Qatar Sussex Stakes

Group 1, Goodwood 15:10
£1,000,000 added,
3yo plus,
1m, Class 1
Wednesday 27th July 2016

Trainers Quotes

1 The Gurkha 11/8F
2 Galileo Gold 9/4
3 Ribchester 8/1
10 ran Distances: nk, shd, 3l
TIME 1m 37.35s (slow by 1.15s)

The Gurkha edges out Galileo Gold and Ribchester in the Qatar Sussex Stakes

The Gurkha
© Racehorse Photos
The Gurkha

The Gurkha avenged his defeat by Galileo Gold in the St James' Palace Stakes at Royal Ascot by producing a performance full of class this afternoon.

The 11/8 favourite was always on the heels of the pacesetting Galileo Gold, under Frankie Dettori, but produced an instant turn of foot to get in front of his rival when jockey Ryan Moore asked him for his effort and the pair battled to the line, with The Gurkha prevailing by a neck, with Ribchester a further short-head behind the runner-up Galileo Gold.

Moore was happy with the performance after the race and thought the better ground had helped him turn the tables on the runner-up.

"Frankie got the run of the race and he was able to dictate terms," said Moore.

"They are both very good colts. My horse was a lot happier back on good ground today and I think he'll be even better on faster. He travelled very well and showed a lot of pace through the race. I was confident that my horse would be able to get himself out of any position today and go and win. He's had a tough campaign but he's done very little wrong. It all points to him being a very exciting horse for the rest of the year."

"He hasn't stood still this season. He had quick ground at Deauville (when The Gurkha won the French 2,000 Guineas) and I'd have liked it a bit quicker today. The quick ground helps him as he's a quick horse - he's got a lot of pace. He travels very well. Ascot didn't work out for him but it was dead ground there and he was only just touched off at Sandown.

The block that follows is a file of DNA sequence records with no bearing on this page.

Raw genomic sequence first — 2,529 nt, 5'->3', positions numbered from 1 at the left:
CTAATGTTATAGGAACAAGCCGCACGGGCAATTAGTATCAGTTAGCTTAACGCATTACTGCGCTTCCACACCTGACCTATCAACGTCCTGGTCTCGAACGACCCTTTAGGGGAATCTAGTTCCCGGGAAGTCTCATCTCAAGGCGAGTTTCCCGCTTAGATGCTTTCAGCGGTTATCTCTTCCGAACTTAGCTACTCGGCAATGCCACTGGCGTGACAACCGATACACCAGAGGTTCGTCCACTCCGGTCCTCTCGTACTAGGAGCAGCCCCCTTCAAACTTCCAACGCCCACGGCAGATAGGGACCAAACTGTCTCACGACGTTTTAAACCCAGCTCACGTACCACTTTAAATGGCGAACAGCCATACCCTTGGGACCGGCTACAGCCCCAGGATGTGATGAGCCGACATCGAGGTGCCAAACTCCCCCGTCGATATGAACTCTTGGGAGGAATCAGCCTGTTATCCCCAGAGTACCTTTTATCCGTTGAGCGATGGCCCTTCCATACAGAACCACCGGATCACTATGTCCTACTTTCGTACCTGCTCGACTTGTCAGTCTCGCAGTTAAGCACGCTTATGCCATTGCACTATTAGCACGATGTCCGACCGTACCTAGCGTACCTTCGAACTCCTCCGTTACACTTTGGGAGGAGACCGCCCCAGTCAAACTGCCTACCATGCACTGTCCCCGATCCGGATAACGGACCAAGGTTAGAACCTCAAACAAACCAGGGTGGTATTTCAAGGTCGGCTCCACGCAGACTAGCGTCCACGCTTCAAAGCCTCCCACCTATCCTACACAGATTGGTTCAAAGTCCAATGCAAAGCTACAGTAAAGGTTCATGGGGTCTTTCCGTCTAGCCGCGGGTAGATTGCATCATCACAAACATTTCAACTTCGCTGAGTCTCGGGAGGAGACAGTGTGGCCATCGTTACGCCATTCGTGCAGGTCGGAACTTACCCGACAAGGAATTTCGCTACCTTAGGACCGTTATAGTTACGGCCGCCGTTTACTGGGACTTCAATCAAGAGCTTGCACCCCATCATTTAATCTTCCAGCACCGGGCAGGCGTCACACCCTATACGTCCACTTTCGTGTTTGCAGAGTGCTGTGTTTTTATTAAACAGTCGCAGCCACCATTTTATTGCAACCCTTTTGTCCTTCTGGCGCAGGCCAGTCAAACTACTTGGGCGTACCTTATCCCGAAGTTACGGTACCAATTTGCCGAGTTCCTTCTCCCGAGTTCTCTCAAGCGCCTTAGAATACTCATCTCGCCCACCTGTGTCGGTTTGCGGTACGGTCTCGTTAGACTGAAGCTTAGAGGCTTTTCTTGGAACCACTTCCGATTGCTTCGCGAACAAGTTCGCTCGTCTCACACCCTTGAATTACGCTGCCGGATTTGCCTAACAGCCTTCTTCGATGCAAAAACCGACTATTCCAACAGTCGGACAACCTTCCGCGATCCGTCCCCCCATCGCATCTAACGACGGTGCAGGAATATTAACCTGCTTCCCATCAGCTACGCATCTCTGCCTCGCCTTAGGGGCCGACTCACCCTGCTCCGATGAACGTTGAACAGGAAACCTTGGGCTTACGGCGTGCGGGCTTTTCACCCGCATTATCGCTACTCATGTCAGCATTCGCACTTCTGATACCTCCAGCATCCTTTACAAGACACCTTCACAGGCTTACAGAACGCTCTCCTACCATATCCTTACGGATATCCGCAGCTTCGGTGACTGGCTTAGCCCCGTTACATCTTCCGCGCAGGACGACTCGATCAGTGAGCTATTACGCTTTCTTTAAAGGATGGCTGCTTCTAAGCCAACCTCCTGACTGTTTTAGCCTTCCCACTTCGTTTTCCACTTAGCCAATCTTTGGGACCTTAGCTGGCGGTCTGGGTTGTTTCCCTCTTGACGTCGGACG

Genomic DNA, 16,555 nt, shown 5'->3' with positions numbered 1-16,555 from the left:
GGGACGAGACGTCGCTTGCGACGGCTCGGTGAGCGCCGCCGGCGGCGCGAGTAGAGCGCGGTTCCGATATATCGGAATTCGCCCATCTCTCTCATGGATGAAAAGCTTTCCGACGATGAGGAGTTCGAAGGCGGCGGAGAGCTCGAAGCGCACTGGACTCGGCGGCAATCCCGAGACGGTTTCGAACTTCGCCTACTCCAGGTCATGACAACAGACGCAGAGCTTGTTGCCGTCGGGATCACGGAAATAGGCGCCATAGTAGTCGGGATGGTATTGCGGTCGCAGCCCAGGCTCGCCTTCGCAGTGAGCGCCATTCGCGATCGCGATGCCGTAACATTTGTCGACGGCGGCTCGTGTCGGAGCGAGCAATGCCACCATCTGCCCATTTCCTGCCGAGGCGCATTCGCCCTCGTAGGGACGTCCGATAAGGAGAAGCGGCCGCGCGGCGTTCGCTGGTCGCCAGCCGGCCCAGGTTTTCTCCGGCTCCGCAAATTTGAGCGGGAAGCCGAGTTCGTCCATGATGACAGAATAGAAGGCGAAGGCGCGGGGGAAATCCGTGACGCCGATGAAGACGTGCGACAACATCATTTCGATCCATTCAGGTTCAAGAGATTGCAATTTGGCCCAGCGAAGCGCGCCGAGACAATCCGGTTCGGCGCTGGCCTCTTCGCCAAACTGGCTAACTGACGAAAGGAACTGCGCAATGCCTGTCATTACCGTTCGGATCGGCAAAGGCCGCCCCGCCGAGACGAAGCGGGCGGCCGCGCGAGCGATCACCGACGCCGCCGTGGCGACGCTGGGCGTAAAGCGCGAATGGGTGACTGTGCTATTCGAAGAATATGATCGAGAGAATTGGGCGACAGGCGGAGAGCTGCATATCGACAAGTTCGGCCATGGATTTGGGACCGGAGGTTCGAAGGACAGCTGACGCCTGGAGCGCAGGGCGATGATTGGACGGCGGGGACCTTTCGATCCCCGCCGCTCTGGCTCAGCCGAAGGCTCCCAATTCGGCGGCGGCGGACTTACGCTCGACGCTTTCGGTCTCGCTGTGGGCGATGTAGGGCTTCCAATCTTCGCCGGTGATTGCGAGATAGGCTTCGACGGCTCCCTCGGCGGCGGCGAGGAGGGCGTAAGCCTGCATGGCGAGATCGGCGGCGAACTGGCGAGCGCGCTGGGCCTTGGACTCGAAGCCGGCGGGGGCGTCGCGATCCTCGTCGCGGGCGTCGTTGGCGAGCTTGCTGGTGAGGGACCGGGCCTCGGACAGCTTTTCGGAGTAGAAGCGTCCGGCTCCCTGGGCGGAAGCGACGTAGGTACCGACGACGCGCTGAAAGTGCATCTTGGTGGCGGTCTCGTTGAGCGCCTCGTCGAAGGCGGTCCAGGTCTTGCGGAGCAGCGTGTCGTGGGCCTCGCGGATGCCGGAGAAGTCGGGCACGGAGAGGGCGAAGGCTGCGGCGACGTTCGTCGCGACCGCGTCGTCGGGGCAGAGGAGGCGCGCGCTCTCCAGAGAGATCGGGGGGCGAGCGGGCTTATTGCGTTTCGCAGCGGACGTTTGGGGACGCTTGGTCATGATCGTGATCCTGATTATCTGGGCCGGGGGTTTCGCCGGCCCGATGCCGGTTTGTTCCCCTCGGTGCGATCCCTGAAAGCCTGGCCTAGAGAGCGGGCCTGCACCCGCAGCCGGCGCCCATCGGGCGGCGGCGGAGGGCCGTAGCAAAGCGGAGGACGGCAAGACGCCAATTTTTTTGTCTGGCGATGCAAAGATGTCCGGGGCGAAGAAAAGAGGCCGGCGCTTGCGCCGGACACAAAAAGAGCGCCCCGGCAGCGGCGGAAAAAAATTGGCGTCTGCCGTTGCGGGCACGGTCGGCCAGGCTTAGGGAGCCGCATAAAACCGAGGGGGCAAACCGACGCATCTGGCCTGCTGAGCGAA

"I didn't want to be where I was at Ascot but unfortunately he just stepped slowly. The way the cards fell, there were pacemakers that also missed the kick so Frankie was able to get to the front on Galileo Gold and I had a lot of horses in front of me. Galileo Gold is a very good horse and I wouldn't take anything away from him. They are both good horses.

"The Gurkha has won a French Guineas and now a Sussex Stakes so I'd say his best trip is a mile."

The Gurkha's victory gave Moore his first success in the Qatar Sussex Stakes.

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Qipco Sussex Stakes (British Champions Series)
£1,000,000 added, 3yo plus, 1m, Class 1
10 ran
Going: Good to Firm (watered)

Pos Dr D Horse SP Jockey Weight Trainer Age
1st (3) The Gurkha (IRE) 11/8f R L Moore
A P O'Brien 3
2nd (6) nk Galileo Gold 9/4 L Dettori
H Palmer 3
3rd (2) s.h Ribchester (IRE) 8/1 James Doyle
R A Fahey 3
4th (4) 3 Toormore (IRE) 16/1 James McDonald
R Hannon 5
5th (1) nk Gabrial (IRE) 50/1 J Fortune
R A Fahey 7
6th (8) ¾ Lightning Spear 14/1 Oisin Murphy
D M Simcock 5
7th (9) nk So Beloved 40/1 D Tudhope
D O'Meara 6
8th (10) hd Awtaad (IRE) 13/2 C D Hayes
K Prendergast 3
9th (5) ½ Kodi Bear (IRE) 25/1 Dane O'Neill
C G Cox 4
10th (7) Richard Pankhurst 33/1 Andrea Atzeni
J H M Gosden 4


A fabulous three-way finish ensured the £1-million Group One Qatar Sussex Stakes lived up to its pre-race billing as one of the races of the season.